Dont overlook the squier classic vibe series guitars they are really good. Epiphone too. My mate brought a Gibson original 1960s es345 round and i played it back to back with my epiphone es335 pro and as much as it pained me to admit, i preferred the epi over the gibson (either a dog of a gibson or a mint of an epi who knows). If you're not sure go to a shop with a mate and choose a few you fancy and can afford and get your mate to pass them to you with your eyes closed and go on feel and playability rather than looks and price tag, you'll probably shock yourself.
Old 22nd July 2020
  #76
Here for the gear
 

Just incase any of you are wondering whatever happened to that chanky guitar

First of all - Thanks for all the answers and advice. Much appreciated.

In the end I took my old guitar to the local guitar shop - it took a long time for the repair guy to get round to it cos of the virus backlog. He phoned me to say that my guitar was crap and not worth fixing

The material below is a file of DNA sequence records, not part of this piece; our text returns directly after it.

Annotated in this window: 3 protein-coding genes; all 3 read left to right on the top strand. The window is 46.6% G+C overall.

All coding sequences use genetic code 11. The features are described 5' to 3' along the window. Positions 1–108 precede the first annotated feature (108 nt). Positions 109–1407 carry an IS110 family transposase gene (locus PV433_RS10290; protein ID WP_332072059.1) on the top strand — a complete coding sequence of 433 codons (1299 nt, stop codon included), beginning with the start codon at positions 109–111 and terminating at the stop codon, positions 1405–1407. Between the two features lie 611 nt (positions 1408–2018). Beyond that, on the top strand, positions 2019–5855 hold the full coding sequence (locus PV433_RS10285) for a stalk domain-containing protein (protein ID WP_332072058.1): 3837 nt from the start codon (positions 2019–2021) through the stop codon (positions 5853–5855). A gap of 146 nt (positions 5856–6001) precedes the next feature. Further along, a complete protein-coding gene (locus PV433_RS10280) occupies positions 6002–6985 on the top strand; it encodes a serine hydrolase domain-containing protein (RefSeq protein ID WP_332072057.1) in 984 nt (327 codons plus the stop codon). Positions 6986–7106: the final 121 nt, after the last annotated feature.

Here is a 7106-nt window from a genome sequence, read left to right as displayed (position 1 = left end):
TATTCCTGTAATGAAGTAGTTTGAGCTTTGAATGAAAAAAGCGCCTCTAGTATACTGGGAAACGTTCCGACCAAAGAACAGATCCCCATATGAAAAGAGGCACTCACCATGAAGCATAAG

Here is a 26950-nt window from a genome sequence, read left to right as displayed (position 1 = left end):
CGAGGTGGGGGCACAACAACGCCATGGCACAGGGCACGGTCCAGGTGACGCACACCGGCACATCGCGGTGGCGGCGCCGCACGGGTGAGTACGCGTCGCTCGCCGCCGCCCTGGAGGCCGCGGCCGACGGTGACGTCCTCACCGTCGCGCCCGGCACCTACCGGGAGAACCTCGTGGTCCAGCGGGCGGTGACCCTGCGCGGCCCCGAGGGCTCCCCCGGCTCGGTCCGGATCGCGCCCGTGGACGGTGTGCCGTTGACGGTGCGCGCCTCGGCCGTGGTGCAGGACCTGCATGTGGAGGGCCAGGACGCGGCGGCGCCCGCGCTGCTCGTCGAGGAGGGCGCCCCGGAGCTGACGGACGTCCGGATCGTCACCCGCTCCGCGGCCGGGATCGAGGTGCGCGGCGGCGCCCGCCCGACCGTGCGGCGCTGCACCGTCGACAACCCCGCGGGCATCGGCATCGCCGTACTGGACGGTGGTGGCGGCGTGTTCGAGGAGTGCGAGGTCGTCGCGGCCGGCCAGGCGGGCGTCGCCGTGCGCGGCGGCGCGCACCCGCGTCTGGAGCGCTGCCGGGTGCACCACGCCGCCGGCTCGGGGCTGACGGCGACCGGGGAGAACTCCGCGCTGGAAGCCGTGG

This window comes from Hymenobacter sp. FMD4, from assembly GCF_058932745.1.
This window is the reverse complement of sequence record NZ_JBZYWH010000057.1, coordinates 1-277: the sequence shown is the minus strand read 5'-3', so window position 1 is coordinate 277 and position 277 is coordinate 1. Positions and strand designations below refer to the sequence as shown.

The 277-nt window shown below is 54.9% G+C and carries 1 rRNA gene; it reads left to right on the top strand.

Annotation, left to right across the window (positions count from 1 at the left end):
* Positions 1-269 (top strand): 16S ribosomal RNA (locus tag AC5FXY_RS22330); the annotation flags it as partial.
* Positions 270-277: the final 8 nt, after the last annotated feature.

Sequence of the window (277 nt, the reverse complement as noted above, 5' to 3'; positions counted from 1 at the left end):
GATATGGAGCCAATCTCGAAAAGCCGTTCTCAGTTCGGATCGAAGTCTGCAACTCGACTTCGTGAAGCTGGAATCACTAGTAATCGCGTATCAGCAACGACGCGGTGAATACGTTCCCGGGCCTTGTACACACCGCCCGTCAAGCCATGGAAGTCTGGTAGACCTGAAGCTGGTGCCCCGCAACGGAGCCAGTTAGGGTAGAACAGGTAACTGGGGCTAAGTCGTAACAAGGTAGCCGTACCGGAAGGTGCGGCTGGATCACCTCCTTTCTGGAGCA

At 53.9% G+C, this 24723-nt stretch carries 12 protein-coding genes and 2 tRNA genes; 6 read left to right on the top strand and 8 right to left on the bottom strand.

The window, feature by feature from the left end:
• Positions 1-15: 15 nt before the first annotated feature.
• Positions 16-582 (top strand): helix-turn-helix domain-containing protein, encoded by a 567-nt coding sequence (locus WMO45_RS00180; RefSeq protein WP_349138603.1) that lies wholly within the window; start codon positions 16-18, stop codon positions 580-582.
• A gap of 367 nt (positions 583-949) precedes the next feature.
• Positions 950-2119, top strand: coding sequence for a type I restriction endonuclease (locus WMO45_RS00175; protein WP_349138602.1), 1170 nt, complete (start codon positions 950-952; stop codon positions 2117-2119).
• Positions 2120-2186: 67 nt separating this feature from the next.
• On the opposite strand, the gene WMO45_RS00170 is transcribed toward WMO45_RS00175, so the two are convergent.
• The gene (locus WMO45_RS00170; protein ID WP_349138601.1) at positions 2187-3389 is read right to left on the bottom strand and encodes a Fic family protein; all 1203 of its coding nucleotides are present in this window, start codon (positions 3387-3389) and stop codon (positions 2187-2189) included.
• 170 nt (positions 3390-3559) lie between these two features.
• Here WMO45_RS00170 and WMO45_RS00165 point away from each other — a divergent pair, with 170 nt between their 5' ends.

So I have bought a Yamaha Pacifica 212V. Should be picking it up today or next few days

Thanks again
Old 22nd July 2020
  #77
Lives for gear
 
enorbet2's Avatar
Brass Tacks - OP ask yourself what you mean when you say "guitar"? There are some guitarists so narrow that only Classical 6 gut string wooden boxes qualify and really there can be no argument with that since it is at it's most basic true on some level. Now proceed from that most basic toward more complexity which apparently ends where the "guitar" functions entirely as a controller for some electronic device.

The point of that exercise is to see the guitar as a device that interfaces fingers (and ultimately brains and ears) with other devices that vibrate between 20 and 20,000 Hz. This way the guitar can be seen as having two slightly separate functions - On one end, the finger interface - Mechanical - and on the other Vibrator - Electronic to whatever degree.